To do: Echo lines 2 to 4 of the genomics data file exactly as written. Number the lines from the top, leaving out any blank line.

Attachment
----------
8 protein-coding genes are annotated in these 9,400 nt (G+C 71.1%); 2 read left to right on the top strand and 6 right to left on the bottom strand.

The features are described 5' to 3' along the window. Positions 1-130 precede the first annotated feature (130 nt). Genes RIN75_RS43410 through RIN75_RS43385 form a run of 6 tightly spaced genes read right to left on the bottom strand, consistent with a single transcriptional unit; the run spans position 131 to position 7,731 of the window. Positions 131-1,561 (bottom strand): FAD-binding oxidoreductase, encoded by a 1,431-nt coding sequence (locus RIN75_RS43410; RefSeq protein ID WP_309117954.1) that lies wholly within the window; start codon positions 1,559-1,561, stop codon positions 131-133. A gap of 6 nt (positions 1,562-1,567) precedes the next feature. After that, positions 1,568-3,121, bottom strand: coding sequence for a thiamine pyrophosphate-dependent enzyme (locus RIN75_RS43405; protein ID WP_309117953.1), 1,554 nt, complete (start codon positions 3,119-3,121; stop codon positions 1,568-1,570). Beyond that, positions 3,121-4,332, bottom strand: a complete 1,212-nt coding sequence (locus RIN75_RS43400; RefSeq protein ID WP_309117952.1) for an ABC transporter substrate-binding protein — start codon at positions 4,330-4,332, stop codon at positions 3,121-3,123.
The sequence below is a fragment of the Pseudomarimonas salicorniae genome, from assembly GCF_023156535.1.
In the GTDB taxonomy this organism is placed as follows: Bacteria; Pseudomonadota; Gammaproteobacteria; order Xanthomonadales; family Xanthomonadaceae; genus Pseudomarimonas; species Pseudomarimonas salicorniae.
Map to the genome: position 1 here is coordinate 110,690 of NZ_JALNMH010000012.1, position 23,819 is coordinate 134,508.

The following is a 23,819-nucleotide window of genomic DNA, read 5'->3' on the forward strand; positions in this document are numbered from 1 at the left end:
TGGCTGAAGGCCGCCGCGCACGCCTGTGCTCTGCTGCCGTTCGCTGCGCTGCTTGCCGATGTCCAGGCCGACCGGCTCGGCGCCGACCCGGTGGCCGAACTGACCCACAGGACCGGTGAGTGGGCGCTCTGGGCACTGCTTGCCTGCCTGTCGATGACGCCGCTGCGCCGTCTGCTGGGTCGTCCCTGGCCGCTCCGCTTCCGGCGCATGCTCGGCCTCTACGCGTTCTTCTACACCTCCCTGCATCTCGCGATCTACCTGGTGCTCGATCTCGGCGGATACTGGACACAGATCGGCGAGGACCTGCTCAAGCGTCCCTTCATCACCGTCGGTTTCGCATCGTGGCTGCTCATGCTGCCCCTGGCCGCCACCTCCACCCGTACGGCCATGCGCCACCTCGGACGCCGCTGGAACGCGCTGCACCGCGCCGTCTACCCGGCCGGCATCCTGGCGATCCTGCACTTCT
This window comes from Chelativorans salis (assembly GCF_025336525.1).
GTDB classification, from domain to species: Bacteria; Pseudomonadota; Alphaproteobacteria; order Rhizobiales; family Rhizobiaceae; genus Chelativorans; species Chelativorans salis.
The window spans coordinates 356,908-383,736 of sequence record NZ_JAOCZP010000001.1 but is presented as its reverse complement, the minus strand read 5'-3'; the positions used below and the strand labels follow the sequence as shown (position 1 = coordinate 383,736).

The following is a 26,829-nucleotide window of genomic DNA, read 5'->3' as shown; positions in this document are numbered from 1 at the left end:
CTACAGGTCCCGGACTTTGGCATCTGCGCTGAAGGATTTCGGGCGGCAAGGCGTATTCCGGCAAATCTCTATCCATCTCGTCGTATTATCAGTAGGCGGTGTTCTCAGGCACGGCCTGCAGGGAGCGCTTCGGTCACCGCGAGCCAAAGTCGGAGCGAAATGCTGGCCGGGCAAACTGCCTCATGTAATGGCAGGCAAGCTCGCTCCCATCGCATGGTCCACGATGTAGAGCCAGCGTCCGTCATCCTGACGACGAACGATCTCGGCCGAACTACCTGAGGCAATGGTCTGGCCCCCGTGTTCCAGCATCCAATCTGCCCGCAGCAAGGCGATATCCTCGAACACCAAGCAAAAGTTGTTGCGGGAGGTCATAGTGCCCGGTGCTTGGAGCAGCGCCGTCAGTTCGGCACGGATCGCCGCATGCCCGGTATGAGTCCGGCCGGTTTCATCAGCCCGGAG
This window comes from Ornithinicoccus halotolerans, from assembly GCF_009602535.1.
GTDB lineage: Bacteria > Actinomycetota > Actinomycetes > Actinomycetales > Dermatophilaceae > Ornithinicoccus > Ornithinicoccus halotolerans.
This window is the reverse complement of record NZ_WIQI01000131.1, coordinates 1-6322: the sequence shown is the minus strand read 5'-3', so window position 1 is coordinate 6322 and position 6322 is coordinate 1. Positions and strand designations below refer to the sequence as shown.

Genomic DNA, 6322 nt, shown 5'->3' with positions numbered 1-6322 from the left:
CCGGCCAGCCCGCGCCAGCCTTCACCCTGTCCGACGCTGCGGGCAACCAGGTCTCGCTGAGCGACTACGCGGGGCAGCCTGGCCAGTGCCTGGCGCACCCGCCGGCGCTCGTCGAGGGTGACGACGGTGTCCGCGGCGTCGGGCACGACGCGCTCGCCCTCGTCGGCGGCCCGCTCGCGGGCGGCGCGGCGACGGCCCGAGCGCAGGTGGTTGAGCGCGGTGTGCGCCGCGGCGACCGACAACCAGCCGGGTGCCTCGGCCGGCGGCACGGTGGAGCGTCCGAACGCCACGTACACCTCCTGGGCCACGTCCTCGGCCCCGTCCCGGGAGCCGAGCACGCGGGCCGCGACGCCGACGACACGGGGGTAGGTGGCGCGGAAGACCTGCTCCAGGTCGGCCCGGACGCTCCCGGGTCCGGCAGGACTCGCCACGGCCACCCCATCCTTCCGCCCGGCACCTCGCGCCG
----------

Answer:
The features are described 5' to 3' along the window. Positions 1-130 precede the first annotated feature (130 nt). Genes RIN75_RS43410 through RIN75_RS43385 form a run of 6 tightly spaced genes read right to left on the bottom strand, consistent with a single transcriptional unit; the run spans position 131 to position 7,731 of the window. Positions 131-1,561 (bottom strand): FAD-binding oxidoreductase, encoded by a 1,431-nt coding sequence (locus RIN75_RS43410; RefSeq protein ID WP_309117954.1) that lies wholly within the window; start codon positions 1,559-1,561, stop codon positions 131-133. A gap of 6 nt (positions 1,562-1,567) precedes the next feature. After that, positions 1,568-3,121, bottom strand: coding sequence for a thiamine pyrophosphate-dependent enzyme (locus RIN75_RS43405; protein ID WP_309117953.1), 1,554 nt, complete (start codon positions 3,119-3,121; stop codon positions 1,568-1,570). Beyond that, positions 3,121-4,332, bottom strand: a complete 1,212-nt coding sequence (locus RIN75_RS43400; RefSeq protein ID WP_309117952.1) for an ABC transporter substrate-binding protein — start codon at positions 4,330-4,332, stop codon at positions 3,121-3,123.
The sequence below is a fragment of the Pseudomarimonas salicorniae genome, from assembly GCF_023156535.1.
In the GTDB taxonomy this organism is placed as follows: Bacteria; Pseudomonadota; Gammaproteobacteria; order Xanthomonadales; family Xanthomonadaceae; genus Pseudomarimonas; species Pseudomarimonas salicorniae.